Frequent Hot Flashes Worsened Endothelial Function in Younger Midlife Women

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Women in the study were between 40 and 60 years of age.
Women in the study were between 40 and 60 years of age.

Frequent hot flashes in younger midlife women were associated with poorer endothelial function, according to a recent study published in Menopause.

These findings, the researchers wrote, may provide information about the vascular status of women beyond cardiovascular disease (CVD) risk factors and estradiol.

According to Rebecca C. Thurston, PhD, from the University of Pittsburgh School of Medicine and the University of Pittsburgh Graduate School of Public Health in Pennsylvania, and fellow study researchers, no studies had previously examined the link between hot flashes and endothelial function using physiologic hot flash measures.

 

This led them to conduct a study enrolling 272 nonsmoking women (aged 40-60 years) who reported either daily hot flashes or no hot flashes. Patients were free from clinical CVD and received ambulatory physiologic hot flash and diary hot flash monitoring, a blood draw, and ultrasound measurement of brachial artery flow-mediated dilation (FMD) to evaluate endothelial function.

The researchers performed multivariable model analysis that incorporated CV risk factors.

Results of the analysis indicated that age significantly affected the association between hot flash status and FMD. Specifically, for women in the younger tertile (aged 40-53 years), the presence of hot flashes (P =.01) and more frequent physiologic hot flashes (P =.03) yielded significantly lower FMD.

"Associations were not accounted for by estradiol," the researchers reported.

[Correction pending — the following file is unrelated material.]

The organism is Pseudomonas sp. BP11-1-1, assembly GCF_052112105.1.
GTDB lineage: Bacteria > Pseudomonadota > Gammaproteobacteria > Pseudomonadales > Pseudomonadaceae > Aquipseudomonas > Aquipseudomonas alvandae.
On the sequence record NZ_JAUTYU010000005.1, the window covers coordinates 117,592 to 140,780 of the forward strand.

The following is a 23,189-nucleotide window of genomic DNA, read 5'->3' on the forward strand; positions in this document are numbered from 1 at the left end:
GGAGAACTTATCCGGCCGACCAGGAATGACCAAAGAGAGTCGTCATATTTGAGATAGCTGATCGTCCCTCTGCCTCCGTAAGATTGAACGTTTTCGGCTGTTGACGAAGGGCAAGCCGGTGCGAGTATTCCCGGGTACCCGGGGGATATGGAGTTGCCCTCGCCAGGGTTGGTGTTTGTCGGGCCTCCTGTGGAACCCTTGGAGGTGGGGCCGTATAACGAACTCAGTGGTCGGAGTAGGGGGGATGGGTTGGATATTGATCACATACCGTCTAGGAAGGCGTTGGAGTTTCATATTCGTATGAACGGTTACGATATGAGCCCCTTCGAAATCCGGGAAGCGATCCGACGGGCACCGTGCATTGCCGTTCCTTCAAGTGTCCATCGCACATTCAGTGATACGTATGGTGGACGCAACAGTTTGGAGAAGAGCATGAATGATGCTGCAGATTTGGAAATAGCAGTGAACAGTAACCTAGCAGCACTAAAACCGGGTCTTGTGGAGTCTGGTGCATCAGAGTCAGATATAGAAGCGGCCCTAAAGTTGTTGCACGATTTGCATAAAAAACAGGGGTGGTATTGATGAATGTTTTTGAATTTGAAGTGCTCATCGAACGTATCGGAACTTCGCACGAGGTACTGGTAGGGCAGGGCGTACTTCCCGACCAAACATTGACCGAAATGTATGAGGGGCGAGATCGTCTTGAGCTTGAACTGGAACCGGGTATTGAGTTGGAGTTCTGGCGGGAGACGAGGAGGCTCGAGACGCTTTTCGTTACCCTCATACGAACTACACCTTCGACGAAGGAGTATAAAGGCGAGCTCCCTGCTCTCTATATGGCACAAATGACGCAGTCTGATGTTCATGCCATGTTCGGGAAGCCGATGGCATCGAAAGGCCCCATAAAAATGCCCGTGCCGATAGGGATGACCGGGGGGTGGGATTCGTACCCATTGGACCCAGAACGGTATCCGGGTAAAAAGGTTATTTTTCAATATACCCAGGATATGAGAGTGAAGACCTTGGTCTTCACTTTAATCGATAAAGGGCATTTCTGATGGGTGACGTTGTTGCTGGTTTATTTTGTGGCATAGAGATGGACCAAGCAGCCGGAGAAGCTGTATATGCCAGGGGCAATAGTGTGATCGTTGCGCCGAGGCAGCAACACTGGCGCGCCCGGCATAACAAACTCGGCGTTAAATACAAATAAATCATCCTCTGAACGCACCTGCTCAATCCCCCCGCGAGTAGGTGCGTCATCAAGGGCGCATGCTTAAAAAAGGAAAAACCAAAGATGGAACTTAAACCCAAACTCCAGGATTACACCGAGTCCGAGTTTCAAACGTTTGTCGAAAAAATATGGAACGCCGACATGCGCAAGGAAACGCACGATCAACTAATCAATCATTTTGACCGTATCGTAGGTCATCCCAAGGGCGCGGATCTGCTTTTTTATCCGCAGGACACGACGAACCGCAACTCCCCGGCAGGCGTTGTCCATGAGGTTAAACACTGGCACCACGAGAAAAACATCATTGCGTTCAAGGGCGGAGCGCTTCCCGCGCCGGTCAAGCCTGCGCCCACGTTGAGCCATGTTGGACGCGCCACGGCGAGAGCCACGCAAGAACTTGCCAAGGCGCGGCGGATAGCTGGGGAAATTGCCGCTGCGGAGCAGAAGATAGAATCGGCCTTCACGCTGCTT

However, no association was reported between hot flashes and FMD among older women (aged 54-60 years) in the study sample.

In addition, hot flashes explained more variability in FMD than standard CVD risk factors or estradiol in the younger population, the researchers noted.

"These findings point to the potential value in considering the role of not only hormones, but also hot flashes, in the cardiovascular changes that occur early in the menopause transition, while also underscoring the potential role that the endothelium may play in the physiology of early hot flashes," the researchers concluded. "With further replication and extension of this work, these findings may indicate that among early midlife women, frequent hot flashes may signal emerging vascular dysfunction."

Reference

Thurston RC, Chang Y, Barinas-Mitchell E, et al. Physiologically assessed hot flashes and endothelial function among midlife women [published online April 10, 2017]. Menopause. doi:10.1097/gme.0000000000000857

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